Civil Forfeiture: The War on Your Wealth
by Mark Nestmann
“A man’s home may be his castle, but that does not keep the government from taking it.”
~ U.S. v. Hendler
More than two centuries ago, when the United States first became a country, customs duties on goods entering through the nation’s ports were a primary source of revenue. Naturally, shipowners didn’t want to pay the duties. But if they didn’t pay, customs officials could confiscate their ship and all of its cargo.
Until the mid-1980s, revenues from such “civil forfeitures” were low. Nearly all civil forfeitures resulted from seizures of vehicles and boats used to smuggle illegal drugs or other contraband across U.S. borders.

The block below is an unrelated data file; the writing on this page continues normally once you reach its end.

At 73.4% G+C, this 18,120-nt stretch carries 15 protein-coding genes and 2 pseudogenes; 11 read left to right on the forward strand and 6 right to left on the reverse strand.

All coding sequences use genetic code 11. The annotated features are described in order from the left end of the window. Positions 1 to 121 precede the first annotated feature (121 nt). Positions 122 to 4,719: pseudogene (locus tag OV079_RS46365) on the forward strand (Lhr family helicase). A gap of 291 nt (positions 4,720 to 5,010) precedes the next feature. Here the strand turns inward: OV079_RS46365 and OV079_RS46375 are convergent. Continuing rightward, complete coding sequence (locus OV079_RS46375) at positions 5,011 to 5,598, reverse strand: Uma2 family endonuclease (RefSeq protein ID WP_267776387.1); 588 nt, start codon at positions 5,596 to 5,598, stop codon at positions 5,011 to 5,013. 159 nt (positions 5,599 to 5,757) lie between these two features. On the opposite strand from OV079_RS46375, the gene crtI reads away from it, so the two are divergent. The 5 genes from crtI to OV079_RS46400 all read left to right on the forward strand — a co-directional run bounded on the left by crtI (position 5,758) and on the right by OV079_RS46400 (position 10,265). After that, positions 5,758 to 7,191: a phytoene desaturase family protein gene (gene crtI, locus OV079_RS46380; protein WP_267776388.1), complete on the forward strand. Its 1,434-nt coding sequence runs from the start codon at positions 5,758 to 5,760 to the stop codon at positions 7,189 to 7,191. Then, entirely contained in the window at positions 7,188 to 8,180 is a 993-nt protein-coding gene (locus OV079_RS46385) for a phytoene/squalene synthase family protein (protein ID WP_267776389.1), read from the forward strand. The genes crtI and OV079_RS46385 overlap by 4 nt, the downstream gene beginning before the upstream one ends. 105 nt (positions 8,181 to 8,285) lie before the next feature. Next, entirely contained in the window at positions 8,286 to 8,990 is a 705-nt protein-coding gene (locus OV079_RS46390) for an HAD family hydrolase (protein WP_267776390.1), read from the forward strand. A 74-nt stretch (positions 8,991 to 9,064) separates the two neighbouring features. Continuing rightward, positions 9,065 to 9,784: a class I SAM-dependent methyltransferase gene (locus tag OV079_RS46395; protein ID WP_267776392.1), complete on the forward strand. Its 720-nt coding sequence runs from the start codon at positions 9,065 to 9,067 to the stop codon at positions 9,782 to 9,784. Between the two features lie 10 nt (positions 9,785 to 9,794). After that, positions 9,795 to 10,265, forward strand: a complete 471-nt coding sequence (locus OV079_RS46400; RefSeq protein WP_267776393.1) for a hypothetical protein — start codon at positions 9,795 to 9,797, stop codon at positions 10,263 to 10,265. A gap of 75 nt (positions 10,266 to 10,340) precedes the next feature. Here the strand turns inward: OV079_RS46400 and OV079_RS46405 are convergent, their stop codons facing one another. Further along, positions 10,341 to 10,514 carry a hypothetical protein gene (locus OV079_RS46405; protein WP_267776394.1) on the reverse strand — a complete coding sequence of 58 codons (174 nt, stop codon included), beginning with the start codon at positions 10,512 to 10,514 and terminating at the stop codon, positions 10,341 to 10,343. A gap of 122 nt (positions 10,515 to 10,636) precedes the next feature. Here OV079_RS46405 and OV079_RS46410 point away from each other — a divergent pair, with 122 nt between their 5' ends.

That changed in 1984, when Congress enacted a tough anti-drug law with greatly enhanced civil forfeiture provisions. The law permitted state, local, and federal agencies to keep most or even all of the property they confiscate, or sell it to generate revenue. Congress also decreed that the government was entitled not only to the proceeds of a drug trafficking offense, but also to all property derived from, connected to or facilitating drug-related offenses.
Two years later, in 1986, Congress enacted a strict anti-money-laundering law. The act authorized civil forfeiture of all property representing the proceeds of, involved in, or facilitating a “specified unlawful activity.” The 1986 act, in effect, expands the scope of civil forfeiture from customs and narcotics violations to violations of virtually any criminal or regulatory infraction. Violations of nearly 400 federal laws and tens of thousands of state or local laws are now considered “specified unlawful activity.”